Jean-Siméon Chardin

Jean-Baptiste-Siméon Chardin

1699 (Paris) – 1779 (Paris)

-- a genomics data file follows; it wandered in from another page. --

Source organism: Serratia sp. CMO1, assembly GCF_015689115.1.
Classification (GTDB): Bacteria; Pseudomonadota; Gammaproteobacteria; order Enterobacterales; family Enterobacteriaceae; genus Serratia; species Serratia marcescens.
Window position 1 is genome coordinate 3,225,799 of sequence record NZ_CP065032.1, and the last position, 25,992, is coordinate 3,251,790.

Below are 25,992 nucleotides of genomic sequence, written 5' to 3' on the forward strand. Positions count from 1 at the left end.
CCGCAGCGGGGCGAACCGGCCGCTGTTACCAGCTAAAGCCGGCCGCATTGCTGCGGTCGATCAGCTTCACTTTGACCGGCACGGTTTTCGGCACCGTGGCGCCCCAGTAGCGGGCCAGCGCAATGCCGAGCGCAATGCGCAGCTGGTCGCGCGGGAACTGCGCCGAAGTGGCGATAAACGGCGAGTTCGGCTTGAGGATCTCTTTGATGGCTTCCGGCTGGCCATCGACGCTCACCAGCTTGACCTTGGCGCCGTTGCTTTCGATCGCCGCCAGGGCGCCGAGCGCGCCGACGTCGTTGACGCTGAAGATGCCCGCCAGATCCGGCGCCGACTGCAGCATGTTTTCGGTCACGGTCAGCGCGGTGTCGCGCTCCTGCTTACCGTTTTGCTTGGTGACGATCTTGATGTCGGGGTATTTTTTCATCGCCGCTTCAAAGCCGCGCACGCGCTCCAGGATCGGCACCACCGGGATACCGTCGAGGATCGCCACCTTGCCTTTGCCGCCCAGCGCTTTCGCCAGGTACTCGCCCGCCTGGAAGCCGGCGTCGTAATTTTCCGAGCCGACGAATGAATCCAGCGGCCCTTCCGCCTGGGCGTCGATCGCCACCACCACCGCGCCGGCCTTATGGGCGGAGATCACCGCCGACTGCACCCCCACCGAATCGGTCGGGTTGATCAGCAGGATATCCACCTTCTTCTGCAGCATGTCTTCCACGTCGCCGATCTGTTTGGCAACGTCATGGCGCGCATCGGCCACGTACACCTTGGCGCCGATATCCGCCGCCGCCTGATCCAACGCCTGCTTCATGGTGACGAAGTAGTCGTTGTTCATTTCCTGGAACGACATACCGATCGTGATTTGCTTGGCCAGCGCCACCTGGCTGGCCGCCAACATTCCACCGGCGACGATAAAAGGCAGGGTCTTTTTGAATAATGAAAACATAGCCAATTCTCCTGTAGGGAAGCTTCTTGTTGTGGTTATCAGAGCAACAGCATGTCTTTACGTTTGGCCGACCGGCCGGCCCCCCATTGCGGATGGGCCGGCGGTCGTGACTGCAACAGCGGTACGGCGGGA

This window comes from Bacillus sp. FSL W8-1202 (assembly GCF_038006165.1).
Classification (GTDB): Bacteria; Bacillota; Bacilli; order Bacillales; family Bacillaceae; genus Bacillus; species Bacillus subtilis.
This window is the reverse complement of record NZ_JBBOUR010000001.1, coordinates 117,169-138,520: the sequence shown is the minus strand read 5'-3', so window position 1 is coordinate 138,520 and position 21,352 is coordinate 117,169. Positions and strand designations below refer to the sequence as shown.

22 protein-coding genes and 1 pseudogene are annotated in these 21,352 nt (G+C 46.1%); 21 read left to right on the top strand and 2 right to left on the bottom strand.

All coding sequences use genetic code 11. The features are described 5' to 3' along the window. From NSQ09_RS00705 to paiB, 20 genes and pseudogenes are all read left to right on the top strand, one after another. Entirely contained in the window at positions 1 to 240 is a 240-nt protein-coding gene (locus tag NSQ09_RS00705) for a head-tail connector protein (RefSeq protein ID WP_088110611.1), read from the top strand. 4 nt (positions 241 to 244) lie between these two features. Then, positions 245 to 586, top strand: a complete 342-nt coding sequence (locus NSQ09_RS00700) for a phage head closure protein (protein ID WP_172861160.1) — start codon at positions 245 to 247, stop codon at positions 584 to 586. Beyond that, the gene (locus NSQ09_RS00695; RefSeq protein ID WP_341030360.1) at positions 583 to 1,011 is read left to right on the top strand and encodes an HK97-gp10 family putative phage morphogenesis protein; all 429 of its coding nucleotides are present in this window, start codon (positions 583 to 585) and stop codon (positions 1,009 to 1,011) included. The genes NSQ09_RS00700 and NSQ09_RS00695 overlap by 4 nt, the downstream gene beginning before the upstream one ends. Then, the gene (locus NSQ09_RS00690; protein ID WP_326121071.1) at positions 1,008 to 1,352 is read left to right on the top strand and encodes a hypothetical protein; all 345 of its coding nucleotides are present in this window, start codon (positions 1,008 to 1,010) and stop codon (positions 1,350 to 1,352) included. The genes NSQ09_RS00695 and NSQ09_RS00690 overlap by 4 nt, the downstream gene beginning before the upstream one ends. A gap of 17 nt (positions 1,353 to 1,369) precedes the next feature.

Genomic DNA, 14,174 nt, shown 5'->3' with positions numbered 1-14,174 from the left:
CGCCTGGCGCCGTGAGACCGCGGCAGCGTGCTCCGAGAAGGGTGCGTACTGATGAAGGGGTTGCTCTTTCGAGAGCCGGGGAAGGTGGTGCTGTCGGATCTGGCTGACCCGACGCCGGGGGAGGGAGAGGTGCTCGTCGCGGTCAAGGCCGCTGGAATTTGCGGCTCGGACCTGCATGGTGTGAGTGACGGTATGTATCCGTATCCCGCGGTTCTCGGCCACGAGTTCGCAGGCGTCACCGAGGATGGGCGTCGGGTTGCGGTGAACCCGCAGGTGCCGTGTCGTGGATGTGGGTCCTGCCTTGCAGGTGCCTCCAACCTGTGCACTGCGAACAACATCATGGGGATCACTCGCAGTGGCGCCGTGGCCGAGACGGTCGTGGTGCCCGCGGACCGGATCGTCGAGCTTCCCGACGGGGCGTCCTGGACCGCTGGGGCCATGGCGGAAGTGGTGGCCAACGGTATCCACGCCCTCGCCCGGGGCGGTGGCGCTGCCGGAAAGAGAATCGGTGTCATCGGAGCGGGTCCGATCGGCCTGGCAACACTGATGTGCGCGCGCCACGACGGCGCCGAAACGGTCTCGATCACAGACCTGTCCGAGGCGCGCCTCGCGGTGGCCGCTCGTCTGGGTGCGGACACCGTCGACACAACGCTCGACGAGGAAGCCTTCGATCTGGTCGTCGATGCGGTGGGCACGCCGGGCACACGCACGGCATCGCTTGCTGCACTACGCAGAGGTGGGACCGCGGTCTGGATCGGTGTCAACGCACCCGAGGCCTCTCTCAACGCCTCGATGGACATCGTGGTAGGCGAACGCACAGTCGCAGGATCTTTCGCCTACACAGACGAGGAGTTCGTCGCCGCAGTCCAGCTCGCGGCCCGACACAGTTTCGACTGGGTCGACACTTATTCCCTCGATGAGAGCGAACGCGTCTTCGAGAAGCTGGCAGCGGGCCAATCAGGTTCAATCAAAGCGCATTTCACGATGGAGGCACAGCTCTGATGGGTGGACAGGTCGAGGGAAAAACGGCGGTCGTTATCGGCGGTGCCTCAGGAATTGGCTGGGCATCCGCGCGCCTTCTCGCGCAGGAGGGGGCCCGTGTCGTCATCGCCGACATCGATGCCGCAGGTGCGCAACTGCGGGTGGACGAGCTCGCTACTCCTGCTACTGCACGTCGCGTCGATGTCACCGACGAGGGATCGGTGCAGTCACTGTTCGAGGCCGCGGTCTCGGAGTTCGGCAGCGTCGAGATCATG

The substantially self-taught Chardin is particularly known for his acutely-observed still lives and for his atmospheric use of light and shade — both strongly influenced by Dutch rather than French painting. Diderot met him through his official role as an academician, and became both a friend and a perceptive champion of his work (he admiringly described him as ‘grand magicien’ and commented that no-one ever watched him painting). Fragonard was briefly apprenticed to him. Boucher, Chardin’s close contemporary (and artistic opposite) was his neighbour in the Louvre apartments provided by the king.